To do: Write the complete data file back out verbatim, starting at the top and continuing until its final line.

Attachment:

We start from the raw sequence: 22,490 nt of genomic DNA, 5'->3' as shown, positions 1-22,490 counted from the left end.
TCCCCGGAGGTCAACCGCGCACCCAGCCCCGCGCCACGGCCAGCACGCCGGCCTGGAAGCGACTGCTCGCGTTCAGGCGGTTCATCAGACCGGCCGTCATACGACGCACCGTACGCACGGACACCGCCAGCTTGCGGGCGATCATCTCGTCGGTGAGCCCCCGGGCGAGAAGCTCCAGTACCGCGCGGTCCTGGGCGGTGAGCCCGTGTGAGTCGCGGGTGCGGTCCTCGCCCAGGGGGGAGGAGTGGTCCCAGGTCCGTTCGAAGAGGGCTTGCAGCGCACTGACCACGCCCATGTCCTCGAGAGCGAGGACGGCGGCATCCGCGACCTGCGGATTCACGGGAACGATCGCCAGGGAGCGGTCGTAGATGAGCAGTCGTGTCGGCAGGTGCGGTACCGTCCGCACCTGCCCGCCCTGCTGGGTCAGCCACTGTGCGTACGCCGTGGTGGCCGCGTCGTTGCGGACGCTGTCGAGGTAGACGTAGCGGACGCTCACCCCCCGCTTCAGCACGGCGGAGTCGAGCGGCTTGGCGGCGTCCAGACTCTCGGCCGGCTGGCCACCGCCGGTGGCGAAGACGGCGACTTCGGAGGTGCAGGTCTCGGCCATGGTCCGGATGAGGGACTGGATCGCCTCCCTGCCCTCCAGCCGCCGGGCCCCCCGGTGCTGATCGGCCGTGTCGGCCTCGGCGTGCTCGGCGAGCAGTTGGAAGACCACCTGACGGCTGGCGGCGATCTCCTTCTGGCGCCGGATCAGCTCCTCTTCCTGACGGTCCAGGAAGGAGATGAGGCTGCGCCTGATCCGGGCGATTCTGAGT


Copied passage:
We start from the raw sequence: 22,490 nt of genomic DNA, 5'->3' as shown, positions 1-22,490 counted from the left end.
TCCCCGGAGGTCAACCGCGCACCCAGCCCCGCGCCACGGCCAGCACGCCGGCCTGGAAGCGACTGCTCGCGTTCAGGCGGTTCATCAGACCGGCCGTCATACGACGCACCGTACGCACGGACACCGCCAGCTTGCGGGCGATCATCTCGTCGGTGAGCCCCCGGGCGAGAAGCTCCAGTACCGCGCGGTCCTGGGCGGTGAGCCCGTGTGAGTCGCGGGTGCGGTCCTCGCCCAGGGGGGAGGAGTGGTCCCAGGTCCGTTCGAAGAGGGCTTGCAGCGCACTGACCACGCCCATGTCCTCGAGAGCGAGGACGGCGGCATCCGCGACCTGCGGATTCACGGGAACGATCGCCAGGGAGCGGTCGTAGATGAGCAGTCGTGTCGGCAGGTGCGGTACCGTCCGCACCTGCCCGCCCTGCTGGGTCAGCCACTGTGCGTACGCCGTGGTGGCCGCGTCGTTGCGGACGCTGTCGAGGTAGACGTAGCGGACGCTCACCCCCCGCTTCAGCACGGCGGAGTCGAGCGGCTTGGCGGCGTCCAGACTCTCGGCCGGCTGGCCACCGCCGGTGGCGAAGACGGCGACTTCGGAGGTGCAGGTCTCGGCCATGGTCCGGATGAGGGACTGGATCGCCTCCCTGCCCTCCAGCCGCCGGGCCCCCCGGTGCTGATCGGCCGTGTCGGCCTCGGCGTGCTCGGCGAGCAGTTGGAAGACCACCTGACGGCTGGCGGCGATCTCCTTCTGGCGCCGGATCAGCTCCTCTTCCTGACGGTCCAGGAAGGAGATGAGGCTGCGCCTGATCCGGGCGATTCTGAGT